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Mr. HALL. Madam Speaker, I rise in support of H.R. 4480, the Domestic Energy and Jobs Act, a proactive piece of legislation that encourages and expands production of our vast domestic resources to help put Americans back to work.
I strongly believe that, other than prayer, energy is the most important word in the dictionary for our young people. It's the foundation upon which our Nation has prospered and key to our quality of life and standard of living.
America is blessed with a wealth of natural resources and energy reserves, leading Citigroup to predict that we could soon become the world's largest oil producer. The recent shale gas revolution has driven production to new heights and prices to new lows. It has created hundreds of thousands of new jobs and stimulated a resurgence of domestic manufacturing in this country. In 2010, unconventional natural gas production alone supported approximately 1 million American jobs.
Simultaneously, shale oil production has led to rapid and dramatic economic growth and job creation in places not typically known for energy production, such as North Dakota. Workers are flocking to the State to pursue the abundant opportunities in the Bakken shale. While the Nation suffers unemployment rates in excess of 8 percent, unemployment in North Dakota is the lowest in this country at just 3 percent.
The only thing preventing us from reaping the benefits of being a world leader in energy production is bureaucratic red tape. Permitting delays, declining production on Federal land, restricted access, and stifling regulations all stand in the way. H.R. 4480 would free us from these barriers put forth by the administration and, instead, set us on the right track to unleash the full energy potential of this Nation.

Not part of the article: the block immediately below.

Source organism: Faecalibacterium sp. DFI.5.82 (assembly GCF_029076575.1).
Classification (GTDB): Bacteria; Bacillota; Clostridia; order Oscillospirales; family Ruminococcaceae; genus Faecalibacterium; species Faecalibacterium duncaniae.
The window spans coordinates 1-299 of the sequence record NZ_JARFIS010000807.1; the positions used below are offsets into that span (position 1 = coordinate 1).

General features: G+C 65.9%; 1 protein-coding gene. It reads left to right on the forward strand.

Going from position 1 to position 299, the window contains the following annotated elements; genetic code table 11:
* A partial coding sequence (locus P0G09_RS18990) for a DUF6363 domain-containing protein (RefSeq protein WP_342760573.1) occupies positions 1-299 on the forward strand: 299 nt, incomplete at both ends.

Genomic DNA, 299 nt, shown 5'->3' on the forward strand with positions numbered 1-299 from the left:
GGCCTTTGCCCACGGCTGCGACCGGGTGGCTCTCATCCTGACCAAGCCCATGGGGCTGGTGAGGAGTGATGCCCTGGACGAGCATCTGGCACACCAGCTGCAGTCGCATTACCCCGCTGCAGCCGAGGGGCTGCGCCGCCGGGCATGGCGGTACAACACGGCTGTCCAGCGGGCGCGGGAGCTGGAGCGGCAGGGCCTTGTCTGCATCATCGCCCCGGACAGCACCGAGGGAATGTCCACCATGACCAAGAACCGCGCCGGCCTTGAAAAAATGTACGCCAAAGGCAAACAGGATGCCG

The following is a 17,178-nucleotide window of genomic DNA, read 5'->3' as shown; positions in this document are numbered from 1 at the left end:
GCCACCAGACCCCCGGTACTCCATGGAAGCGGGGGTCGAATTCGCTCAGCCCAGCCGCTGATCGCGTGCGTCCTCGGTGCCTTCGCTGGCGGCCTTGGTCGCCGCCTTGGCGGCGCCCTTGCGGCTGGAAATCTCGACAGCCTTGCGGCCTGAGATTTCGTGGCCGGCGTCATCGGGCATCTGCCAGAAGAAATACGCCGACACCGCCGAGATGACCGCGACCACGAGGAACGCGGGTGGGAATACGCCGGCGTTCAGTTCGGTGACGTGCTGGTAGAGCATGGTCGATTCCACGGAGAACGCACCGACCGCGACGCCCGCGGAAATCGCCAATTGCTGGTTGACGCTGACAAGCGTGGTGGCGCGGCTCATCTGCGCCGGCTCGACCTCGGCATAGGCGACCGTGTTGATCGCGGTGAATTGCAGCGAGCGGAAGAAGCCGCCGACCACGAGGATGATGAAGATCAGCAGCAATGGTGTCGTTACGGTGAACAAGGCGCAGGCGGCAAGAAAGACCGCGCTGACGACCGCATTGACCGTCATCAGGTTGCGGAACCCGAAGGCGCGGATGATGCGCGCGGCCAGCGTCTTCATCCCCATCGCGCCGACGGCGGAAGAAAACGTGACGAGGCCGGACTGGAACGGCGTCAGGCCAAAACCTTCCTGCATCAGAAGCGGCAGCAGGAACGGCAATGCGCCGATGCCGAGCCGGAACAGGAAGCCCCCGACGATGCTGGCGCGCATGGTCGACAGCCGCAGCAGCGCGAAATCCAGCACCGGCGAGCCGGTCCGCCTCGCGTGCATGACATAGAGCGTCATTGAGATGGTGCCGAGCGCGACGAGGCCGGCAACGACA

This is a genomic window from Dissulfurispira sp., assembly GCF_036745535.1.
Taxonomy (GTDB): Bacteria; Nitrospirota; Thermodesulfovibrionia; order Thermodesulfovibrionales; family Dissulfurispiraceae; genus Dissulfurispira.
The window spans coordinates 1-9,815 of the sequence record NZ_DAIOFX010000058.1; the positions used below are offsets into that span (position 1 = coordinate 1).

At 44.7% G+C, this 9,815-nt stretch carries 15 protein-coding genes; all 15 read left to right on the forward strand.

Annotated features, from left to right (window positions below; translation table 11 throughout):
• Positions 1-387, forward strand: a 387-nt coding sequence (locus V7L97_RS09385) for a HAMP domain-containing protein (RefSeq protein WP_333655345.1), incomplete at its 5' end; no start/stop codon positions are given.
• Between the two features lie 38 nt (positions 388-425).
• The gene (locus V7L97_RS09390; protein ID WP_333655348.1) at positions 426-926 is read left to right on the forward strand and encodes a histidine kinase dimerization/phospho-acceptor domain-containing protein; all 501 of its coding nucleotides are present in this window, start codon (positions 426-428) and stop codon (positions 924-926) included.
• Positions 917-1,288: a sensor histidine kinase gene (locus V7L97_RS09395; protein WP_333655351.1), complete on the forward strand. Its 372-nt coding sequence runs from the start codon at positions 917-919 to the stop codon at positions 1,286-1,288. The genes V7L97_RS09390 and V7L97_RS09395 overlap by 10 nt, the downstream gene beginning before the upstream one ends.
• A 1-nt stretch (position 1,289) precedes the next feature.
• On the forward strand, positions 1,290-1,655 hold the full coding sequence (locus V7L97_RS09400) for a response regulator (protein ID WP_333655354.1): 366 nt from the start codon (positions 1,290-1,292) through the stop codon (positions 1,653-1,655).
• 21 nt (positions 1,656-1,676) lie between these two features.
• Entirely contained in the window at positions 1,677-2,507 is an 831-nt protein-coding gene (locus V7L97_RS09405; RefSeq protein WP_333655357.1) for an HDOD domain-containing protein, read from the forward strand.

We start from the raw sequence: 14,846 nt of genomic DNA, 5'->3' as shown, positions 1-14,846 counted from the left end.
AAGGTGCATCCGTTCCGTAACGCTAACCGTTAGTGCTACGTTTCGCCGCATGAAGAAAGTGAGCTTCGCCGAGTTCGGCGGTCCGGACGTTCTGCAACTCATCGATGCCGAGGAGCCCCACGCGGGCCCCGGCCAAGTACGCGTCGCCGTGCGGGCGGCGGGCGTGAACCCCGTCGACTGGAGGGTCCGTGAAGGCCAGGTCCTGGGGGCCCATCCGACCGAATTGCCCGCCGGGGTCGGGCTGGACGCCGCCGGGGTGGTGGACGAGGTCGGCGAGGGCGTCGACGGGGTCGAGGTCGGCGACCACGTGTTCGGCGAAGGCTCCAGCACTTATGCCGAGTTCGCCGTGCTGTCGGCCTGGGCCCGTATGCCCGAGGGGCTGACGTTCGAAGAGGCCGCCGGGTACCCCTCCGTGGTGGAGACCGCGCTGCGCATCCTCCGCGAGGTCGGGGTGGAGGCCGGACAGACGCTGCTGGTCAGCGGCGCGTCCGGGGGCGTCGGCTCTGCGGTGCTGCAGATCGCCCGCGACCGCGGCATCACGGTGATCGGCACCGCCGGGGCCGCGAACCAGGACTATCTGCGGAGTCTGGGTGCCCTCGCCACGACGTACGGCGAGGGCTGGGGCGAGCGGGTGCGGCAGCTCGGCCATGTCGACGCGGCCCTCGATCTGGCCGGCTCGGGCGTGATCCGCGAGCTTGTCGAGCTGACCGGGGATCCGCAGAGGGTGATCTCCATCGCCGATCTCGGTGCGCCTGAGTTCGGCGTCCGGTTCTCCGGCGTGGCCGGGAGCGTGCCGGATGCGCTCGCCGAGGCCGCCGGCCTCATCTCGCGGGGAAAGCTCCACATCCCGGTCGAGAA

This bill addresses numerous issues the Science, Space, and Technology Committee has examined, including, for example, costly Tier 3 regulations that would increase the price of fuel at a time when families can least afford to pay more for their commute. Not only would this standard place a burden on household budgets, but the EPA ignored the law by failing to complete a study on the detrimental effects of RFS prior to beginning work on these standards. Quite simply, again the EPA failed to do its homework, instead barreling forward with regulations without a sufficient foundation.
Regulations like this one are far too often based on shaky science, devoid of adequate peer review, and rely on secret data EPA refuses to share with the public. The EPA ignores the scientific method in order to overstate the economic benefits of its rules in an attempt to justify their sizeable costs.
H.R. 4480 takes a timeout from EPA's activist regulatory agenda and seeks to put our country on track to pursue a genuine all-of-the-above energy strategy that would expand opportunities for production rather than stifle them.
I urge Members to support this rule as well as the underlying bill.
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